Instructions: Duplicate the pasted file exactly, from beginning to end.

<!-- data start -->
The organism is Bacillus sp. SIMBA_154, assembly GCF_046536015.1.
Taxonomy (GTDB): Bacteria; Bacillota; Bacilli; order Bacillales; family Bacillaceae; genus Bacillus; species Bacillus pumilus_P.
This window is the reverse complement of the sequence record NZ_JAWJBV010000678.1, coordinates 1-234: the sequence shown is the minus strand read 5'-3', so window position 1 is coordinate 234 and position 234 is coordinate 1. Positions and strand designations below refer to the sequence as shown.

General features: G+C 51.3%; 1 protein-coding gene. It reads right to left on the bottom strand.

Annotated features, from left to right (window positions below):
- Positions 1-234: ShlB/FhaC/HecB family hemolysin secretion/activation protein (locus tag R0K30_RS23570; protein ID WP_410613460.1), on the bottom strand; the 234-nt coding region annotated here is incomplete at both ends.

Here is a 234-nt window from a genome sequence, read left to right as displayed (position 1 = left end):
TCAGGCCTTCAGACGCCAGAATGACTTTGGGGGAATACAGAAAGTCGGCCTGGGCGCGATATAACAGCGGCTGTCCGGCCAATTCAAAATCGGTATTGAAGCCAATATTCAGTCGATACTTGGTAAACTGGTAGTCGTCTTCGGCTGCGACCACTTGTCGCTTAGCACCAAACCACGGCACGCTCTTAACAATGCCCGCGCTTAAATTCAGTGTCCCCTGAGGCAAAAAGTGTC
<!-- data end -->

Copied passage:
The organism is Bacillus sp. SIMBA_154, assembly GCF_046536015.1.
Taxonomy (GTDB): Bacteria; Bacillota; Bacilli; order Bacillales; family Bacillaceae; genus Bacillus; species Bacillus pumilus_P.
This window is the reverse complement of the sequence record NZ_JAWJBV010000678.1, coordinates 1-234: the sequence shown is the minus strand read 5'-3', so window position 1 is coordinate 234 and position 234 is coordinate 1. Positions and strand designations below refer to the sequence as shown.

General features: G+C 51.3%; 1 protein-coding gene. It reads right to left on the bottom strand.

Annotated features, from left to right (window positions below):
- Positions 1-234: ShlB/FhaC/HecB family hemolysin secretion/activation protein (locus tag R0K30_RS23570; protein ID WP_410613460.1), on the bottom strand; the 234-nt coding region annotated here is incomplete at both ends.

Here is a 234-nt window from a genome sequence, read left to right as displayed (position 1 = left end):
TCAGGCCTTCAGACGCCAGAATGACTTTGGGGGAATACAGAAAGTCGGCCTGGGCGCGATATAACAGCGGCTGTCCGGCCAATTCAAAATCGGTATTGAAGCCAATATTCAGTCGATACTTGGTAAACTGGTAGTCGTCTTCGGCTGCGACCACTTGTCGCTTAGCACCAAACCACGGCACGCTCTTAACAATGCCCGCGCTTAAATTCAGTGTCCCCTGAGGCAAAAAGTGTC